Hybrid cloud infrastructure provides businesses with the platforms to deliver crucial apps and services with a speed and flexibility that pure on-premise systems can’t match. Using a mix of on-premise, private and public cloud services, they can bring traditional line-of-business applications to the cloud and optimise these workloads, while also driving innovation. There’s no better platform for deploying new applications, then rapidly scaling them up.
Yet while there’s no shortage of potential in the hybrid cloud, businesses also face some real challenges, each threatening to stall initiatives unless met with the right strategy, tools and expertise.
These start at the implementation phase, where levels of automation are initially low and there’s difficult, manual work involved in configuring the platforms, not to mention developing, migrating and optimising workloads. This isn’t just a problem in terms of time and labour, but also in terms of skills. The Rightscale 2019 State of the Cloud Report found that a lack of resources and expertise was a major cloud challenge for 79% of enterprises and 77% of SMBs.
The same issue has an impact on the management of hybrid cloud, exacerbated by the need to manage very different architectures with different tools and APIs. For many firms this means either mastering the different platforms and their individual management tools or adding an extra layer of software which might introduce new complications.
The dream of hybrid cloud is rapid or even self-service provisioning, but realising this isn’t easy when each platform in the cloud has its own approach. Meanwhile, orchestrating the flows of data between areas of the cloud sits somewhere between a black art and a full-time-job, meaning you run into the same skills shortages and management burdens we mentioned before. The same applies to maintaining consistent security.
Even working out where to run your workloads isn’t easy. On the one hand, firms face the daunting task of selecting the right platform with the right service levels and the right performance characteristics. On the other, there’s little in the way of visibility and cost controls across cloud platforms, and when users have to predict capacity, they frequently overestimate. Throw in the tendency of developers to spin up then abandon services and you have a perfect formula for cost creep. As HPE’s Gary Thome put it in an article for CIO, ‘Managing cost is an important element in successfully using public cloud resources. And it’s one that can be achieved, but only when you have the right safeguards in place.’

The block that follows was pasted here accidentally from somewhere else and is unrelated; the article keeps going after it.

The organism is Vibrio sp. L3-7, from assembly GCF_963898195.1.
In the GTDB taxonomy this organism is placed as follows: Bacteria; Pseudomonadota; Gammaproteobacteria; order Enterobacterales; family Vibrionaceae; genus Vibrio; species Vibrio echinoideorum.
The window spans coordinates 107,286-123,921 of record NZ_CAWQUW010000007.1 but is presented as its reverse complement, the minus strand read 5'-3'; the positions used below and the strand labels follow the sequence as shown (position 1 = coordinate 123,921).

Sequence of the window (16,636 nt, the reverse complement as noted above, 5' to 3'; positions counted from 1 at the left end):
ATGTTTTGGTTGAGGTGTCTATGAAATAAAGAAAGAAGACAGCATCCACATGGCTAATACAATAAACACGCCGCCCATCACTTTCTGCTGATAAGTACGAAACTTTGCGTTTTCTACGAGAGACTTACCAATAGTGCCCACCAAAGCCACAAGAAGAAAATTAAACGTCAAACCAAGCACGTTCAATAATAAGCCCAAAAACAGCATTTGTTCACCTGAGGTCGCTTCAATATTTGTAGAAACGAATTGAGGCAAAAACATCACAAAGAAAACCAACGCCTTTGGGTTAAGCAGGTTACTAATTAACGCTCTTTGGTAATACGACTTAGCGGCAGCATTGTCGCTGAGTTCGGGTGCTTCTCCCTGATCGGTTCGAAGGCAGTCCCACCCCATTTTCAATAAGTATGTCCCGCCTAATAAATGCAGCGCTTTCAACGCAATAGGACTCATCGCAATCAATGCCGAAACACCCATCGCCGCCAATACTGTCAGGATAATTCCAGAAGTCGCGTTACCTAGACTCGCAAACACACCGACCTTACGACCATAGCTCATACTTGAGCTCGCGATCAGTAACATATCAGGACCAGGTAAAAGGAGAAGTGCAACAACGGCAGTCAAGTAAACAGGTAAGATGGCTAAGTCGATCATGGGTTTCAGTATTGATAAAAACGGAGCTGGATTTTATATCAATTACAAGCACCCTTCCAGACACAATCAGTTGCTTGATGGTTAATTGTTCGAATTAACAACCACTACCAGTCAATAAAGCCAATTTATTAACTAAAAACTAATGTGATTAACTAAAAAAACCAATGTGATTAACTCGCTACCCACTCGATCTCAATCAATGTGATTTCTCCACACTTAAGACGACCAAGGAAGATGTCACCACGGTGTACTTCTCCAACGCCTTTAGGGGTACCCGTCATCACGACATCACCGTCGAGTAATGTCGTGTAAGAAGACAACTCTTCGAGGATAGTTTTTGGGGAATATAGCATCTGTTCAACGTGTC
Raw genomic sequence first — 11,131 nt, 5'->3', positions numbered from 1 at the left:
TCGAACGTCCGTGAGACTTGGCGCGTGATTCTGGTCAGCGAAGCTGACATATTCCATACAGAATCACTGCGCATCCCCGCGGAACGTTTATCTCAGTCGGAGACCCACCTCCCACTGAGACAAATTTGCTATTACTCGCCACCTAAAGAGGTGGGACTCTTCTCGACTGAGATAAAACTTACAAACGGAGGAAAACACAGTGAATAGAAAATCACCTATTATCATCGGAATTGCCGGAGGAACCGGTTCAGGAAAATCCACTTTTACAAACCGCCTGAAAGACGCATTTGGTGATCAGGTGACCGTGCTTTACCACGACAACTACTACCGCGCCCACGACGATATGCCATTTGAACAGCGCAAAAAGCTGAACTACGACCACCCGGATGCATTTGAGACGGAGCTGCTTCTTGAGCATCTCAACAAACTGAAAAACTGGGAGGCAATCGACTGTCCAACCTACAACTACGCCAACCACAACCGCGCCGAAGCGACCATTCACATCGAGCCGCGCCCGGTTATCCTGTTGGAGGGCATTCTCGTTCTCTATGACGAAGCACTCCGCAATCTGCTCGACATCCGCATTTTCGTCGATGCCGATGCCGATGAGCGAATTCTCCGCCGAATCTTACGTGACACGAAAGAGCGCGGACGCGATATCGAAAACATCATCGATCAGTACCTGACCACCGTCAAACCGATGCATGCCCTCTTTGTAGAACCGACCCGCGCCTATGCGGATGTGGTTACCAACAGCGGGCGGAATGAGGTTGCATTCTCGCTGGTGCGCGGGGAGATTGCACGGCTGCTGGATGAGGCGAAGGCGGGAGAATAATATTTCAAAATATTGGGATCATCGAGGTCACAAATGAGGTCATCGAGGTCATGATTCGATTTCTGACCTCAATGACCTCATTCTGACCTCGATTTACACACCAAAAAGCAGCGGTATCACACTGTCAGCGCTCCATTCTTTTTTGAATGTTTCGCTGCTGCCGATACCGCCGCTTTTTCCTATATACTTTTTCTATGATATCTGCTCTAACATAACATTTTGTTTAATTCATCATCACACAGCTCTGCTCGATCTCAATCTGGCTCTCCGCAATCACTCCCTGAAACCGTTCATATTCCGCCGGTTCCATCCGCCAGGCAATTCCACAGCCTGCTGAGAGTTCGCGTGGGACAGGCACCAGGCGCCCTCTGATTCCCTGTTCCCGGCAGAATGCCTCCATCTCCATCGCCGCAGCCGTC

Finally, hybrid cloud poses challenges for disaster recovery. While each cloud will have its own failover and redundancy features, these can be difficult to integrate, both with other cloud platforms and on-premise infrastructure. In the words of Gartner Senior Research Director, Ross Winser, ‘Organisations are left potentially exposed when their heritage DR plans designed for traditional systems have not been reviewed with new hybrid infrastructures in mind.’
These challenges can be brutal, but they’re not insurmountable, particularly if you can find a partner with the right expertise and powerful cloud management tools. HPE’s Greenlake hybrid cloud-as-a-service offering meets every one of these challenges, using a cloud-native, highly automated approach that reduces the burden of management and the need for expertise.
What’s more, HPE’s Greenlake Central console provides a consistent approach to provisioning, management, security and compliance, covering all your cloud platforms within a single pane of glass, tailored for specific company roles. And where organisations need support or guidance, Greenlake delivers it, with industry-leading expertise to help firms select the right platforms, optimise their workloads and ensure a consistent, reliable and high level of performance.
To discover more benefits about HPE Greenlake, and how it can help optimise your hybrid cloud management, click here to visit the HPE website.